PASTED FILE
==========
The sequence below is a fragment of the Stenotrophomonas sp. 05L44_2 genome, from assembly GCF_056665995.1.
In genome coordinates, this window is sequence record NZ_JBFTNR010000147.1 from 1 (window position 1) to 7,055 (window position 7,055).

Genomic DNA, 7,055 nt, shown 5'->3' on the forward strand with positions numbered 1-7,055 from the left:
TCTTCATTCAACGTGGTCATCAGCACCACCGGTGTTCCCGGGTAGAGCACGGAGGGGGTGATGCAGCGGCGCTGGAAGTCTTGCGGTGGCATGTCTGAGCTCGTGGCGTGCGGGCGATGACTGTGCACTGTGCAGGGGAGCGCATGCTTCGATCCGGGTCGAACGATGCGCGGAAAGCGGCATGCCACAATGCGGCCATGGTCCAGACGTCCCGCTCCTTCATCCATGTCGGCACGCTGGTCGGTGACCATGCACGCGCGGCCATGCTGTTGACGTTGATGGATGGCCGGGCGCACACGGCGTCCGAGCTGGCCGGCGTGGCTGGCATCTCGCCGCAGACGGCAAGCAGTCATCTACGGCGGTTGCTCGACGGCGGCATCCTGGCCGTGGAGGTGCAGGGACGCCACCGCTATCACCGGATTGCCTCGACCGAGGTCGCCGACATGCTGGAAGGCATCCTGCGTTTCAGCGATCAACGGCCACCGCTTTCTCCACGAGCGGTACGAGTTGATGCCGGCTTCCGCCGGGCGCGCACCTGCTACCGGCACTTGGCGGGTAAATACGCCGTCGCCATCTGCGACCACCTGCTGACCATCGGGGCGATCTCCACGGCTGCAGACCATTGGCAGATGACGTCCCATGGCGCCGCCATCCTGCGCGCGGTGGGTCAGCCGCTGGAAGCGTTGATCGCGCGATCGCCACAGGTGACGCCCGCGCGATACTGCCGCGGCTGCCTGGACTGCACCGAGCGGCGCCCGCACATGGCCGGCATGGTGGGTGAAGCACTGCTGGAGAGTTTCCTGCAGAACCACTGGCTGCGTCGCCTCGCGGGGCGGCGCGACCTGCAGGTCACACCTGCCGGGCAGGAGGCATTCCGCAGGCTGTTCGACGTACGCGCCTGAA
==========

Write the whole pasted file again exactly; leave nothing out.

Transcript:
The sequence below is a fragment of the Stenotrophomonas sp. 05L44_2 genome, from assembly GCF_056665995.1.
In genome coordinates, this window is sequence record NZ_JBFTNR010000147.1 from 1 (window position 1) to 7,055 (window position 7,055).

Genomic DNA, 7,055 nt, shown 5'->3' on the forward strand with positions numbered 1-7,055 from the left:
TCTTCATTCAACGTGGTCATCAGCACCACCGGTGTTCCCGGGTAGAGCACGGAGGGGGTGATGCAGCGGCGCTGGAAGTCTTGCGGTGGCATGTCTGAGCTCGTGGCGTGCGGGCGATGACTGTGCACTGTGCAGGGGAGCGCATGCTTCGATCCGGGTCGAACGATGCGCGGAAAGCGGCATGCCACAATGCGGCCATGGTCCAGACGTCCCGCTCCTTCATCCATGTCGGCACGCTGGTCGGTGACCATGCACGCGCGGCCATGCTGTTGACGTTGATGGATGGCCGGGCGCACACGGCGTCCGAGCTGGCCGGCGTGGCTGGCATCTCGCCGCAGACGGCAAGCAGTCATCTACGGCGGTTGCTCGACGGCGGCATCCTGGCCGTGGAGGTGCAGGGACGCCACCGCTATCACCGGATTGCCTCGACCGAGGTCGCCGACATGCTGGAAGGCATCCTGCGTTTCAGCGATCAACGGCCACCGCTTTCTCCACGAGCGGTACGAGTTGATGCCGGCTTCCGCCGGGCGCGCACCTGCTACCGGCACTTGGCGGGTAAATACGCCGTCGCCATCTGCGACCACCTGCTGACCATCGGGGCGATCTCCACGGCTGCAGACCATTGGCAGATGACGTCCCATGGCGCCGCCATCCTGCGCGCGGTGGGTCAGCCGCTGGAAGCGTTGATCGCGCGATCGCCACAGGTGACGCCCGCGCGATACTGCCGCGGCTGCCTGGACTGCACCGAGCGGCGCCCGCACATGGCCGGCATGGTGGGTGAAGCACTGCTGGAGAGTTTCCTGCAGAACCACTGGCTGCGTCGCCTCGCGGGGCGGCGCGACCTGCAGGTCACACCTGCCGGGCAGGAGGCATTCCGCAGGCTGTTCGACGTACGCGCCTGAA